Shopocalypse Now! | Jackson Free Press | Jackson, MS

Shopocalypse Now!

Reverend Billy and the Church of Stop Shopping are coming to town for the Crossroads Film Festival, bringing with them a message against rampant consumerism. Billy, also known as William Talen, 47, is joining his wife Savitri D and Jackson native Derrick McGinty in preaching against what he mirthlessly calls the "Shopocalypse," the slow death of the planet through humanity's incessant desire to buy more stuff.

The film, "What Would Jesus Buy?" speaks specifically to the sad death of the spirit of Christmas at the hands of corporate America, though the message of what this death symbolizes for the rest of the planet is fairly obvious to Billy, who spoke to the Jackson Free Press by phone.

All right. I got the gist of the movie. How long have you felt this way?
It all became really obvious to me sometime after Ronald Reagan came into power, the Reagan/Clinton/Bush era. It wasn't like a lightning bolt knocked me off the back of the horse. In Times Square, in the 1990s, I looked around and all the interesting little shops were getting boarded up really fast. They wanted to turn Times Square into a supermall, and I think they've succeeded. It's not a place that New Yorkers go to anymore. It's become a tourist destination. We think of it as a cultural dead-zone. There's no reason to go there.

How does this attitude lead to the movie "What Would Jesus Buy"?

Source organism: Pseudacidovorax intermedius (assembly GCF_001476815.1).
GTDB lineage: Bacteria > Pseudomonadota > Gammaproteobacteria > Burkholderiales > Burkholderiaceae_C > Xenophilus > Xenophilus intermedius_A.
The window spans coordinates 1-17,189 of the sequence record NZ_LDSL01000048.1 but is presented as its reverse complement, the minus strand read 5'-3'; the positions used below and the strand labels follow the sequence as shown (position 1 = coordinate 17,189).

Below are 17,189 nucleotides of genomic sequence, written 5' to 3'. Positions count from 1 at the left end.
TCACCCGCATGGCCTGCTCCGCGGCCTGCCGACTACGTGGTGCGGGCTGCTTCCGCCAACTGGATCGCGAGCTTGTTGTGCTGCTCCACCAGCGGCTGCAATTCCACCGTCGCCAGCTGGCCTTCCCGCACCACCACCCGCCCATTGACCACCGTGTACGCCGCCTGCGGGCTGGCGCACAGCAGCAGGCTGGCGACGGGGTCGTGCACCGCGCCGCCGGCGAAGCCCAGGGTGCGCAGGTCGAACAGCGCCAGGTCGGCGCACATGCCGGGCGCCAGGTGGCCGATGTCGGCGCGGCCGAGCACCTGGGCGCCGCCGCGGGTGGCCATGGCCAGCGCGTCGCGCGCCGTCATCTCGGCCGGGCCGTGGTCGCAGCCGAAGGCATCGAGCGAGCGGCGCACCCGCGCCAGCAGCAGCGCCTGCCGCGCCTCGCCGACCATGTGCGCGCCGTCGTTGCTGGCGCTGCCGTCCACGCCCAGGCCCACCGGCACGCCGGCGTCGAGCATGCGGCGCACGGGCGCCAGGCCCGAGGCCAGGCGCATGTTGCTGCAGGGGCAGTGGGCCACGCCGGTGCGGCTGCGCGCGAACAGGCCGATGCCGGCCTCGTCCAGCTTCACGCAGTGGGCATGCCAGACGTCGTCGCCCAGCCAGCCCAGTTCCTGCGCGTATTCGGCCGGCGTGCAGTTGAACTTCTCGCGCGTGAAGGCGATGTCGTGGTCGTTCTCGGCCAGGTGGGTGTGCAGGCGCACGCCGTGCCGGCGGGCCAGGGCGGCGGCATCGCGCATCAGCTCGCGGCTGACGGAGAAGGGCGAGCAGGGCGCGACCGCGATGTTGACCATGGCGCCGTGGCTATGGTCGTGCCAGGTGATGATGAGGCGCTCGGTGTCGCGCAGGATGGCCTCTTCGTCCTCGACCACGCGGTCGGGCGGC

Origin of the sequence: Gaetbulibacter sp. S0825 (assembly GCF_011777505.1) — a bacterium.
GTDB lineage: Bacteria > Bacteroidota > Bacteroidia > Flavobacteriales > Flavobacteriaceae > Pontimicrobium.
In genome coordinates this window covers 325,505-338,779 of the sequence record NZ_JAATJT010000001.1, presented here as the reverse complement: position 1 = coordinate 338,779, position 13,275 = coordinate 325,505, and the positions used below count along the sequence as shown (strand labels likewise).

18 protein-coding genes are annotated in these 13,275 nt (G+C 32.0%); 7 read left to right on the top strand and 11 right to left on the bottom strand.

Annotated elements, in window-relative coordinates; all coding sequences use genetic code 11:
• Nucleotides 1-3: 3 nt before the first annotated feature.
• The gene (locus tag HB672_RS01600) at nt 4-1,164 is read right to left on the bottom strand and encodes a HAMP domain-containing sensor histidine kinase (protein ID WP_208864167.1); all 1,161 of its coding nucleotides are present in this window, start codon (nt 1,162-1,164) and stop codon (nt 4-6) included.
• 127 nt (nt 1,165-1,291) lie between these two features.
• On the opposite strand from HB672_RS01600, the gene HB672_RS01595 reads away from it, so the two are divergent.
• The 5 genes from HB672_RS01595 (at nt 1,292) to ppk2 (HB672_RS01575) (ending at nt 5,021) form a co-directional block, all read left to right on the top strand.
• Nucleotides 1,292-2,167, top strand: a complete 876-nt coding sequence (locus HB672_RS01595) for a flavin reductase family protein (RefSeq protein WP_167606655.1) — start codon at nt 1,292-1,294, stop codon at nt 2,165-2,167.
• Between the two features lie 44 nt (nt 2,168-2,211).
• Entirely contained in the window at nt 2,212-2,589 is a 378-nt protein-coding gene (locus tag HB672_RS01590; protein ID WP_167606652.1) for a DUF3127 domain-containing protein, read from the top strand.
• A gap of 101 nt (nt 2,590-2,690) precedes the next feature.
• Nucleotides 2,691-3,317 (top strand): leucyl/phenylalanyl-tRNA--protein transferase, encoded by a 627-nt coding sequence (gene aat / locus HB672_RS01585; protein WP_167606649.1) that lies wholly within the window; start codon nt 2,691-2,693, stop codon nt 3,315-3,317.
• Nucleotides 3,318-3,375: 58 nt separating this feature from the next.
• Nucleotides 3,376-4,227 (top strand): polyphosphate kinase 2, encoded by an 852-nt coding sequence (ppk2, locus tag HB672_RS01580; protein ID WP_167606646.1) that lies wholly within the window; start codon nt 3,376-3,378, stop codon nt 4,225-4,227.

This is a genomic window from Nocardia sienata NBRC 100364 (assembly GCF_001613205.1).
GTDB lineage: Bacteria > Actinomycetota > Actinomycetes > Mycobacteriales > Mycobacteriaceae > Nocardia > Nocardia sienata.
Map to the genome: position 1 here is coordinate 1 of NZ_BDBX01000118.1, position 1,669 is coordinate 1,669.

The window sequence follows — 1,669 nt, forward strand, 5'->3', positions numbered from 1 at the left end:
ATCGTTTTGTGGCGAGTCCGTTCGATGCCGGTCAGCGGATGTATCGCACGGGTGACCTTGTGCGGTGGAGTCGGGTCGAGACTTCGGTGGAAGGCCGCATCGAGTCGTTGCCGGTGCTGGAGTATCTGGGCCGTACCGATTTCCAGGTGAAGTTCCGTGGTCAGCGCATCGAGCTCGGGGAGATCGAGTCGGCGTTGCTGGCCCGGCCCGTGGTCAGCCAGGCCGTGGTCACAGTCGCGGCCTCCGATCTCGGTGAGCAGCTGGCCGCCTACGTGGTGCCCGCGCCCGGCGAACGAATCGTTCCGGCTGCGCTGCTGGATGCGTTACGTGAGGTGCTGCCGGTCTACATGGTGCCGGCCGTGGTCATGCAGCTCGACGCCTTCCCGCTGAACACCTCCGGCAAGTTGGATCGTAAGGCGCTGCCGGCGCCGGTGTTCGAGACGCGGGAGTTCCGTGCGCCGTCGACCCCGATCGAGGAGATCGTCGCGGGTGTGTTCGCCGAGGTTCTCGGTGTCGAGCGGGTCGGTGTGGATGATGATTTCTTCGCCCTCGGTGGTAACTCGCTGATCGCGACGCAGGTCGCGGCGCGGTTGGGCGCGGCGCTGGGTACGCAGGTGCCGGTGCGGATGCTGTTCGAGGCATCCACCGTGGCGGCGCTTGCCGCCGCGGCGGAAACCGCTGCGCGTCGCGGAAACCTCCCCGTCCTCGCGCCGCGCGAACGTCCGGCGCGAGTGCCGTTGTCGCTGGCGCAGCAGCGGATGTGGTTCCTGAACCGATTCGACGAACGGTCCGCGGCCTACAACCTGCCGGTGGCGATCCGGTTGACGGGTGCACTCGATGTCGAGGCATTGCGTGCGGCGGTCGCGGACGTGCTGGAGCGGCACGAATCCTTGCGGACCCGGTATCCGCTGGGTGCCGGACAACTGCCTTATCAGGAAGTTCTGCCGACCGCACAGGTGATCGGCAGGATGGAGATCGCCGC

The movie is more about how Christmas has been buried by consumerism. The destruction of neighborhood economies by big-box chain stores—some people call that the theft of the commons—but you can apply that to Christmas, too. The holiday is a kind of commons. It's an event we all share, but it's been privatized.

So you were 37 when you came to your realization. Is that the average age of such a revelation you think?
No, I think lots of really young folks coming of age now in their 20s are becoming aware that they've been bombarded by (marketing) companies that specialize in the assault on children as young as 5. There are companies in New York that specialize in grabbing children who aren't even in school, yet. This generation that we see going to Obama rallies have been advertised to like that since they were kids. They might be the first generation that's been chased all the way from birth by advertising.

Hey, there wouldn't have been Saturday morning cartoons without breakfast cereal advertising, you know.
I think there would have been better Saturday morning cartoons without breakfast cereal advertising. I disagree with your statement completely. I would look to Europe for the leadership that they have there. Kids shouldn't have commercialization at such a young age. That's a statement the movie makes in a very big way. Christmas shouldn't be commercialized like it is right now.

Look at the debt that people incur because of corporations' work on Christmas. The debt... is paid off later and later each spring. There are still people paying off Christmas right now. The average family spends four months paying off the debt they got from Christmas, but now Christmas is coming forward in time, toward the end of summer. It's creeping forward more every year.